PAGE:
Final Wall Street Journal/NBC poll: Obama 51%, McCain McCain 43%. McCain's support among white men & hispanics is significantly lower than that of Dubya's in 2004.

Time magazine's GOP kiss-ass, Mark Halperin: For McCain, the Numbers Aren't Adding Up

********** ********** ********** ********** **********

Of course, none of this matters if you don't get out & vote. Need some additional motivation (above & beyond putting an end to 8 years worth of fascist GOP rule) to do so?

-Starbucks is giving out free coffee to people who vote.

-Ben & Jerry's is giving out free ice cream to people who vote.

-Krispy Kreme is giving out free donuts to people who vote.

-Baltimore can stop by Todd Conner's Pub for a free beer if you vote!

-Seattle people...I've heard that Cupcake Royale is giving out free cupcakes...but I haven't been able to confirm that yet (confirmed! free cupcakes!)

-some Chick-fil-A establishments are giving away free chicken sandwiches. Then again, their food sucks & they're run by creepy uber-zealot maybe avoid this one...or keep going back and get so many free sandwiches that you bankrupt them. mwahahahaha!

and the best one of all...

-Babeland is giving out free sex toys. Help save the United States AND get's a win-win situation!
I'll resume responding to comments after the election is over.
  • Current Music
    Fairport Convention - Matty Groves

(no subject)

I may have been wrong about the al-Qaeda story being this election's October Surprise. The Beltway types mostly seem to be ignoring it, despite the McCain camp's tremendously feeble response to it. There's acutally another story which is drawing even more outrage, from Republicans, because it cuts through Sarah Palin's Everywoman persona and reveals actions by the McCain camp which are quite possibly illegal by the very law that bears his name. The details:

PoliticoThe Republican National Committee has spent more than $150,000 to clothe and accessorize vice presidential candidate Sarah Palin and her family since her surprise pick by John McCain in late August.

According to financial disclosure records, the accessorizing began in early September and included bills from Saks Fifth Avenue in St. Louis and New York for a combined $49,425.74.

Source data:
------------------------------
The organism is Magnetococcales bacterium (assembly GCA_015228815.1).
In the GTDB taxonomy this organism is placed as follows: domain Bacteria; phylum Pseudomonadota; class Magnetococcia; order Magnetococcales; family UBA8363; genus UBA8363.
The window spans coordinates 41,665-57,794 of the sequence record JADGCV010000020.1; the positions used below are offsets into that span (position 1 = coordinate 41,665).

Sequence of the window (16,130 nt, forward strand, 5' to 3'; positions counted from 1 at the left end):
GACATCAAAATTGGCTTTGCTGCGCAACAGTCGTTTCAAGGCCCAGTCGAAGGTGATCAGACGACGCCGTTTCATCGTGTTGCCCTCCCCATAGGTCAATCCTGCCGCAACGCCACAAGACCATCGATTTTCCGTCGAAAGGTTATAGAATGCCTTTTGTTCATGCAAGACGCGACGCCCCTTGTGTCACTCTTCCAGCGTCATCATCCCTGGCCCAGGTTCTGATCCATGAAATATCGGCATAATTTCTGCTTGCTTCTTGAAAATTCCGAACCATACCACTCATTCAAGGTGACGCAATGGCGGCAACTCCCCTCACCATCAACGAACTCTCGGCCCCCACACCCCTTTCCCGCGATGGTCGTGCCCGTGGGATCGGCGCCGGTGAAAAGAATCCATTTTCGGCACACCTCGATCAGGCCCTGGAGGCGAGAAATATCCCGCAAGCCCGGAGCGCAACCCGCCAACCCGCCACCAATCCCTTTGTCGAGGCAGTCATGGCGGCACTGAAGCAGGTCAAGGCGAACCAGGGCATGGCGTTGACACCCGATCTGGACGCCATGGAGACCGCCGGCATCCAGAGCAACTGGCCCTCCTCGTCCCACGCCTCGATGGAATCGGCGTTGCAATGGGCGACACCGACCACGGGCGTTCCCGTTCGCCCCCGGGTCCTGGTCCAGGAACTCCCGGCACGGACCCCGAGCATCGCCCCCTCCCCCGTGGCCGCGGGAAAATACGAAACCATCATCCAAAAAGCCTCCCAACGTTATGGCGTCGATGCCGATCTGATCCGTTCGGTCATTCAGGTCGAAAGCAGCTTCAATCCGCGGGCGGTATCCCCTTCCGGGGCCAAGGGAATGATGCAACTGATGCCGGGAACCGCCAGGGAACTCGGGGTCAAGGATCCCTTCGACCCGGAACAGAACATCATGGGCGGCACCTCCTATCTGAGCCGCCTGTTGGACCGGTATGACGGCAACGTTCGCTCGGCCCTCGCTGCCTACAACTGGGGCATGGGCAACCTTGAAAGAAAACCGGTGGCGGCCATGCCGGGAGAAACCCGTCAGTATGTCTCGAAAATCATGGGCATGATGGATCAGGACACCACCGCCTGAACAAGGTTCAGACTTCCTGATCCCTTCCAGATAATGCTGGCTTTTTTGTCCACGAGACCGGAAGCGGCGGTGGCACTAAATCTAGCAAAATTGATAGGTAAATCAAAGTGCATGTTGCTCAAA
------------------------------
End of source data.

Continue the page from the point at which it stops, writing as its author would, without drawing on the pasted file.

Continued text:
The records also document a couple of big-time shopping trips to Neiman Marcus in Minneapolis, including one $75,062.63 spree in early September.

The RNC also spent $4,716.49 on hair and makeup through September after reporting no such costs in August.

The cash expenditures immediately raised questions among campaign finance experts about their legality under the Federal Election Commission's long-standing advisory opinions on using campaign cash to purchase items for personal use.

Politico asked the McCain campaign for comment on Monday, explicitly noting the $150,000 in expenses for department store shopping and makeup consultation that were incurred immediately after Palin’s announcement. Pre-September reports do not include similar costs.

Spokeswoman Maria Comella declined to answer specific questions about the expenditures, including whether it was necessary to spend that much and whether it amounted to one early investment in Palin or if shopping for the vice presidential nominee was ongoing.

“The campaign does not comment on strategic decisions regarding how financial resources available to the campaign are spent," she said.
But hours after the story was posted on Politico's website and legal issues were raised, the campaign issued a new statement.

"With all of the important issues facing the country right now, it’s remarkable that we’re spending time talking about pantsuits and blouses," said spokeswoman Tracey Schmitt. "It was always the intent that the clothing go to a charitable purpose after the campaign."

The business of primping and dressing on the campaign trail has become fraught with political risk in recent years as voters increasingly see an elite Washington out of touch with their values and lifestyles.

In 2000, Democrat Al Gore took heat for changing his clothing hues. And in 2006, Sen. Hillary Rodham Clinton (D-N.Y.) was ribbed for two hair styling sessions that cost about $3,000.

Then, there was Democrat John Edwards’ $400 hair cuts in 2007 and Republican McCain’s $520 black leather Ferragamo shoes this year.

A review of similar records for the campaign of Democrat Barack Obama and the Democratic National Committee turned up no similar spending.